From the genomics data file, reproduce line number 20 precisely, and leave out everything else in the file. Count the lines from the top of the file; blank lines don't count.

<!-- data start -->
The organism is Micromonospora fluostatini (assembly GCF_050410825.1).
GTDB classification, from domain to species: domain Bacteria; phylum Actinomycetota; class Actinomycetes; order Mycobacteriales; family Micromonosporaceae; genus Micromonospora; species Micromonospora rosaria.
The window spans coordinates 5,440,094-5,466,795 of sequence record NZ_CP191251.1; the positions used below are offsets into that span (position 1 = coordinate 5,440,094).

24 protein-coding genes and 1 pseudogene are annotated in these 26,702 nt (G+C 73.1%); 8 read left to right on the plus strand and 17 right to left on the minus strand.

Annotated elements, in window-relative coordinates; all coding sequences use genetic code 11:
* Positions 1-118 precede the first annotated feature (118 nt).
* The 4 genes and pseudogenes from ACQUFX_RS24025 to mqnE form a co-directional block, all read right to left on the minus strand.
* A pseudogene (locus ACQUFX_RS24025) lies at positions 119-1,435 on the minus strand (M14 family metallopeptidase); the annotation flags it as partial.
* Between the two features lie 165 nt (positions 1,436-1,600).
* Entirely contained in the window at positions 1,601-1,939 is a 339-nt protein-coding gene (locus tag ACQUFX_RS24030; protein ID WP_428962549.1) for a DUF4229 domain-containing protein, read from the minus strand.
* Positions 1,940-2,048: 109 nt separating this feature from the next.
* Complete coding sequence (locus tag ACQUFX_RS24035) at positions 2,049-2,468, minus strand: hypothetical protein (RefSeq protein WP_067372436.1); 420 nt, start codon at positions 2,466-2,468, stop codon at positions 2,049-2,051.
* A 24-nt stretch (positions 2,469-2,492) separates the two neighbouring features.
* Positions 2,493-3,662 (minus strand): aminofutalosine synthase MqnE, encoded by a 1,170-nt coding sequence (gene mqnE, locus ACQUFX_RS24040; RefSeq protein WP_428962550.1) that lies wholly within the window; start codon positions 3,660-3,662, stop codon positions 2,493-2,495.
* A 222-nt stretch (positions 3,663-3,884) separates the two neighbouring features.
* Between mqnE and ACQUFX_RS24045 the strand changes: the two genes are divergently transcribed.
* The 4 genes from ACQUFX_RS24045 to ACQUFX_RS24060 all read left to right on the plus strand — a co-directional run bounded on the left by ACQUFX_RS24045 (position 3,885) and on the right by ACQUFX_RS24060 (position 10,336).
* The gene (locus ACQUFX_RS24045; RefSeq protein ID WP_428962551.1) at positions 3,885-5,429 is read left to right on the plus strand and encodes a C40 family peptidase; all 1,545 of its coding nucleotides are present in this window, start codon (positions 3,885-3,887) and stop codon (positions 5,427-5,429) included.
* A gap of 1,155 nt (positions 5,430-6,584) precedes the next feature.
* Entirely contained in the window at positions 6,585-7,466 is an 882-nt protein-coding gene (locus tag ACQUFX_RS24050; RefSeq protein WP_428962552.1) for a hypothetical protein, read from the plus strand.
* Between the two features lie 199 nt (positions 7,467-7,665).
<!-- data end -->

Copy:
* Entirely contained in the window at positions 6,585-7,466 is an 882-nt protein-coding gene (locus tag ACQUFX_RS24050; RefSeq protein WP_428962552.1) for a hypothetical protein, read from the plus strand.